ROME • Italian director Bernardo Bertolucci, whose films include Last Tango In Paris and 1900, died yesterday, Italian media said.
He was 77. His publicist said he died at home in Rome from cancer.
Considered one of the giants of Italian cinema, he also mined success in Hollywood and was the only Italian ever to win the Oscar for best film, snapping up the award in 1988 for The Last Emperor.
The biographical masterpiece about the last Chinese emperor won a total of nine Oscars, all of those for which it was nominated, including Best Director.
It was also touted as the first Western epic about China that was made with the Chinese government's cooperation.
Born in Parma, north-eastern Italy, in 1941, Bertolucci made films that were often highly politicised, dealing with workers' struggles in the 1976 movie 1900 or the fate of left-wingers in fascist Italy in The Conformist (1970).
He acquired notoriety for his 1972 erotic drama Last Tango In Paris starring Marlon Brando and Maria Schneider, which featured a controversial sex scene involving butter.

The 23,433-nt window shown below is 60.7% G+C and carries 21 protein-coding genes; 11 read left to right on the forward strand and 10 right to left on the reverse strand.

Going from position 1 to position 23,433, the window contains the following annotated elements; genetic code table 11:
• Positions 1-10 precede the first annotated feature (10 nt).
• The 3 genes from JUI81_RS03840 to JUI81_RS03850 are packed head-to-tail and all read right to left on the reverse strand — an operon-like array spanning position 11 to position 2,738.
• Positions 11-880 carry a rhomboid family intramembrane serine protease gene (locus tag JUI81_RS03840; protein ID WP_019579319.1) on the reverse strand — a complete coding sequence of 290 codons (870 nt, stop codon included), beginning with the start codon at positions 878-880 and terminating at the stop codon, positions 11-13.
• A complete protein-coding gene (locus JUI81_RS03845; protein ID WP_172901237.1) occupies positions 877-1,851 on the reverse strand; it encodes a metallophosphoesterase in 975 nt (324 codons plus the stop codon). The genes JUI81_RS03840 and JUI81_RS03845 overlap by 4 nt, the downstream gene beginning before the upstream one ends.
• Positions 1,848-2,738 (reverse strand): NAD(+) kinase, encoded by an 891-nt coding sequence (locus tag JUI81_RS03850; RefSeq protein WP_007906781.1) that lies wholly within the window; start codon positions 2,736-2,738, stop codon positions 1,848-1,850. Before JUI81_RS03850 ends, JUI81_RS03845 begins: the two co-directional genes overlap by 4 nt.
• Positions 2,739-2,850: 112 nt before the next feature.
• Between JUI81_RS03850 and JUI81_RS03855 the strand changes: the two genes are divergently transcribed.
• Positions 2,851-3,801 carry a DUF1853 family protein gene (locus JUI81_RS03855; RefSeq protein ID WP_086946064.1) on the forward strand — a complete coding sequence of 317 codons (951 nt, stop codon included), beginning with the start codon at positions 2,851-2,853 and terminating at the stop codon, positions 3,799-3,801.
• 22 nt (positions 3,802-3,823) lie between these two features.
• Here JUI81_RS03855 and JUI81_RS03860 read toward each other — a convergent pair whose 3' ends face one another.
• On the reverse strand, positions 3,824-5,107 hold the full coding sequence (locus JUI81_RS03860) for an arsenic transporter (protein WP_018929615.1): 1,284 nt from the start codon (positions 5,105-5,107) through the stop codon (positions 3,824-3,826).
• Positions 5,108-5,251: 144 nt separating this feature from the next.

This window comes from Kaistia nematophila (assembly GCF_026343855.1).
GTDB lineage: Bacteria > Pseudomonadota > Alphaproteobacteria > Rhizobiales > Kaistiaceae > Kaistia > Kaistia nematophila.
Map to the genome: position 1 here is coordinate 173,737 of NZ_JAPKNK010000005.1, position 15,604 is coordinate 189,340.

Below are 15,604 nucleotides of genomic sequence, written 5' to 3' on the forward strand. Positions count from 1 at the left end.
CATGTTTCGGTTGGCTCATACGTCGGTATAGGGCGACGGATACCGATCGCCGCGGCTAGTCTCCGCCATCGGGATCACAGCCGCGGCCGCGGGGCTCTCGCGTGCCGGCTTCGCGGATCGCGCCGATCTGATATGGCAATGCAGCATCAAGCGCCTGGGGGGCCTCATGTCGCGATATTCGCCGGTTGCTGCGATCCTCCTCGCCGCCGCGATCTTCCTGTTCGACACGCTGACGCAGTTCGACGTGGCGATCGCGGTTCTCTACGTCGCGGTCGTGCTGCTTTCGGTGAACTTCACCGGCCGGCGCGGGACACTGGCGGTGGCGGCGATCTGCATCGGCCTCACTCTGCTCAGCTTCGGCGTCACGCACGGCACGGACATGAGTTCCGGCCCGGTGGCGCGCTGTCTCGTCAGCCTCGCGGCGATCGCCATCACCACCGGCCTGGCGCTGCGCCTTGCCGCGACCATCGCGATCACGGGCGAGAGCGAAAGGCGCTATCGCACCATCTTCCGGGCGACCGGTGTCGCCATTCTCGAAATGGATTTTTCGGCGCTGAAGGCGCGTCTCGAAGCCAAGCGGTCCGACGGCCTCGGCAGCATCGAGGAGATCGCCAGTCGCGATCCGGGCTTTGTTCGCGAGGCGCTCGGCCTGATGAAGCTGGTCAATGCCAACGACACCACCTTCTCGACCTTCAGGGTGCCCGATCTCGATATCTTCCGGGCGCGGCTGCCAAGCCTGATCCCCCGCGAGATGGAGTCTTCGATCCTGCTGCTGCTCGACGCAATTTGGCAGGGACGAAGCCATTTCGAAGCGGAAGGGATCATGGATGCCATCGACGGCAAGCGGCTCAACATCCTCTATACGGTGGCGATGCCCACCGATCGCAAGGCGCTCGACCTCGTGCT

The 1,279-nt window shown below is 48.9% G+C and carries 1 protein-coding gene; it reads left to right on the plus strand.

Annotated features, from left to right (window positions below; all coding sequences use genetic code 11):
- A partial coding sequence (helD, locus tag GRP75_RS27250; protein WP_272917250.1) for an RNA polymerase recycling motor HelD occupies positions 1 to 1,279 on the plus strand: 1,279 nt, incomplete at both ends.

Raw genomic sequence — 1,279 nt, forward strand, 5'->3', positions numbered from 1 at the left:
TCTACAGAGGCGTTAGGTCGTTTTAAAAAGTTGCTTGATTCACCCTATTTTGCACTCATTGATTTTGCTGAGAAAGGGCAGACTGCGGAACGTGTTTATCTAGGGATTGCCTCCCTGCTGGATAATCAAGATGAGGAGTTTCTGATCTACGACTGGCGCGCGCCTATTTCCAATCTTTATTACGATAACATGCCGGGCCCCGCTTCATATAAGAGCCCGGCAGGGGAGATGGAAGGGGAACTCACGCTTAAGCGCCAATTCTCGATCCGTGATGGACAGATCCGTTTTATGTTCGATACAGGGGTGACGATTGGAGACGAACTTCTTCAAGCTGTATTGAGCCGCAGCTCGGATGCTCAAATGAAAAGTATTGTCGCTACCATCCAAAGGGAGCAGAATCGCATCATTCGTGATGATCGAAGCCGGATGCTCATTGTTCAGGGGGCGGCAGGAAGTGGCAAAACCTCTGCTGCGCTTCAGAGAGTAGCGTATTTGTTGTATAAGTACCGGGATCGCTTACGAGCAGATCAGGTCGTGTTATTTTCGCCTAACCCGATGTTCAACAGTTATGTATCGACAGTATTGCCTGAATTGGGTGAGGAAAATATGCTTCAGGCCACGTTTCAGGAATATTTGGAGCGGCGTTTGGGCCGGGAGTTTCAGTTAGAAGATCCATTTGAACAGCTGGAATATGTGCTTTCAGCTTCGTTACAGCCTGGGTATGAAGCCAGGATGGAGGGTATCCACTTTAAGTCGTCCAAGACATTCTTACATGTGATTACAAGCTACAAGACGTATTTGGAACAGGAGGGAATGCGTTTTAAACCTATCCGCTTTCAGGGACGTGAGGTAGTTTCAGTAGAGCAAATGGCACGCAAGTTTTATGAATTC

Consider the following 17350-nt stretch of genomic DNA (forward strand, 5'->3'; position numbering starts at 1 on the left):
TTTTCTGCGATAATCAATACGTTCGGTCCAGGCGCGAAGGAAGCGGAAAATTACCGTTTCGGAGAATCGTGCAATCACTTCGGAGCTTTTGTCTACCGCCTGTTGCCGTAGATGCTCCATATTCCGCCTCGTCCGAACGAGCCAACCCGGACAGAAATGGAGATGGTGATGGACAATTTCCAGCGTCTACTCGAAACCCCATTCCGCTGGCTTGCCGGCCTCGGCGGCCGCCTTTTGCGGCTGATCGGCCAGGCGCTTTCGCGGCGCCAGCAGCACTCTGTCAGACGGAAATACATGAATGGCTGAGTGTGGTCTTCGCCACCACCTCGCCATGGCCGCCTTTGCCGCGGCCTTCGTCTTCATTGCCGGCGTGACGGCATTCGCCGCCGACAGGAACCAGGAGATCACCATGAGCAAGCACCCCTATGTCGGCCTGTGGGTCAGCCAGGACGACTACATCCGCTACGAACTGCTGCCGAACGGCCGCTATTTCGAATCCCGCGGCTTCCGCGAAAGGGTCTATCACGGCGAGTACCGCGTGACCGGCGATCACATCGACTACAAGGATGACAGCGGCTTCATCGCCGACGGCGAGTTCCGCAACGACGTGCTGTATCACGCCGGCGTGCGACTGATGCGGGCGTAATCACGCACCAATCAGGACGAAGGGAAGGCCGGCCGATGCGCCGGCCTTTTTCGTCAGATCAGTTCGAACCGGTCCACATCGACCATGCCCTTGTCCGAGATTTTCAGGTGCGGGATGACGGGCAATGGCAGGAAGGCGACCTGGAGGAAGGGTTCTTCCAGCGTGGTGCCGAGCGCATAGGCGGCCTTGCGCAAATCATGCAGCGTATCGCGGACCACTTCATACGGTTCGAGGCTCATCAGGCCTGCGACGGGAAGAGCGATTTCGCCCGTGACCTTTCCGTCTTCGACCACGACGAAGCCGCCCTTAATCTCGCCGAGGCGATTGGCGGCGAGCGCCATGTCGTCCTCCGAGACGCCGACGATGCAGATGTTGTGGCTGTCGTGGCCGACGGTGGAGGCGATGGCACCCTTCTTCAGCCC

But others noted that the movie explored politics and sexuality too.
According to trade publication Variety, Bertolucci later revealed that the scene was not told to Schneider, then 19, in advance, in order to get an authentic reaction from her "as a girl, not as an actress".
But the controversy over the movie allowed him to tap a high-profile cast, including Robert De Niro, Gerard Depardieu and Burt Lancaster, for his 300-minute epic 1900, the Guardian noted.
When asked in 2013 how he would like to be remembered, Bertolucci said: "I don't care. I think my movies are there, people can see them.
"And sometimes I laugh, thinking I will be remembered more as a talent scout of young girls than as a film director."
The list of starlets he discovered includes Dominique Sanda in The Conformist, Schneider, Liv Tyler in Stealing Beauty (1996) and Eva Green, who made her screen debut in The Dreamers (2003).
Bertolucci, who had been wheelchair-bound for more than a decade, won an honorary Palme d'Or for his life's work at the 2011 Cannes Film Festival.